In March 2020, Texas issued an executive order prohibiting most abortions for a 30-day
period (March 22, 2020–April 21, 2020). We assess whether patients who attended the
state-mandated ultrasound visit during this period returned for their abortion and
the interval between visits among those who returned compared with a 2019 cohort.
We collected individual-level data on ultrasound and abortion visits from February
to May 2019 (2019 cohort) and February to May 2020 (2020 cohort) at 13 Texas facilities.
We used logistic regression to assess changes in the proportion of patients who had
an ultrasound during the executive order and returned for their abortion compared
with the same 30-day period in 2019. We used linear regression to assess changes in
the interval between ultrasound and abortion visits between the two time periods.
Of the 1,640 patients in the 2020 cohort, 1,358 (83%) returned for their abortion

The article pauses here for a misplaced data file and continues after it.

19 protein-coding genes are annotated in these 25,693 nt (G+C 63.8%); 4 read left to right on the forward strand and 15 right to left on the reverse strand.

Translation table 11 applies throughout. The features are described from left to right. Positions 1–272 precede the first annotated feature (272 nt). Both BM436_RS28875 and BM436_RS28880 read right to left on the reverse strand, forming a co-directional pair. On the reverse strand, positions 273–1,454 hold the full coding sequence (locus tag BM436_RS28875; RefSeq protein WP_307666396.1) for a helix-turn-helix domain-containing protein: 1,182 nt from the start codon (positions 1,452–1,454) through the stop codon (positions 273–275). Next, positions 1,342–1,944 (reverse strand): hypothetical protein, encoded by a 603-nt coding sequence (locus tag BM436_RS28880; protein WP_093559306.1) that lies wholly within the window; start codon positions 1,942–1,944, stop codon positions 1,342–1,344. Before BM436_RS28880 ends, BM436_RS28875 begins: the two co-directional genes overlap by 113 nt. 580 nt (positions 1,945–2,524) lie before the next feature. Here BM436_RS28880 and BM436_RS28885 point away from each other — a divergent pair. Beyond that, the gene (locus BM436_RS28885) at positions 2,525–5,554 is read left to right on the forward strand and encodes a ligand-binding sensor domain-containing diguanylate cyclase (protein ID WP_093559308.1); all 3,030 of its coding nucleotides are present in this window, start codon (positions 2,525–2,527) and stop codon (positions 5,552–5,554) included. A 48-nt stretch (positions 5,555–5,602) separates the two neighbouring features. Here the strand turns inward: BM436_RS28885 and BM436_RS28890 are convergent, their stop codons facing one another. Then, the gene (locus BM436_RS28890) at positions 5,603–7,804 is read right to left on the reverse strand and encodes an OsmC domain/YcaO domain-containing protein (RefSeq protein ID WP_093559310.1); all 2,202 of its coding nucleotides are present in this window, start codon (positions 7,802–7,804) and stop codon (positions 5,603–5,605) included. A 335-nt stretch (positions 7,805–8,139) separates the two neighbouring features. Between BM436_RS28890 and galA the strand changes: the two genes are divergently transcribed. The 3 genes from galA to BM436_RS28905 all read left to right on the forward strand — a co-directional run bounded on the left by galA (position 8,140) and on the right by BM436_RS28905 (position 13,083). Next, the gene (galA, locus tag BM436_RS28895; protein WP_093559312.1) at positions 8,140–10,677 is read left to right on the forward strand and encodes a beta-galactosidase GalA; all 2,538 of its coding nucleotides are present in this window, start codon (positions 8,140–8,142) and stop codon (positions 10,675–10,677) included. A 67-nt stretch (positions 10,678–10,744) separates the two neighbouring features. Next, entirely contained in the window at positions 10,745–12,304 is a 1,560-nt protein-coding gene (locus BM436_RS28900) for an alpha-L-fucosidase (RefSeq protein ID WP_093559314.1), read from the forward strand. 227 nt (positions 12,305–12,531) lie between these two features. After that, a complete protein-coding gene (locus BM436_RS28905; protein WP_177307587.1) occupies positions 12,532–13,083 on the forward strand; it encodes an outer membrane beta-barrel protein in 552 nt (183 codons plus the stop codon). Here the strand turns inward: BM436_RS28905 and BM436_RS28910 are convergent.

compared with 2,987 of the 3,304 (90%) in the 2019 cohort (p<0.001). Of the 1,358
who returned in the 2020 cohort, 813 (60%) got their abortion within the 30-day executive
order period compared with 2,621 of the 2,884 (88%) in the 2019 cohort (OR, 0.44;
95% CI, 0.34–0.56). Median wait times for the 2020 cohort were longest for patients
who had a procedural abortion vs. a medication abortion (Coefficient, 9.55; 95% CI,
8.21–10.89) and increased from two days (IQR, 1–5) in 2019 to nine days (IQR, 6–15)
in 2020 (Coefficient, 0.91; 95% CI, 0.49–1.34).
Fewer patients returned for their abortion in 2020 and those not eligible for medication
abortion had longer wait times.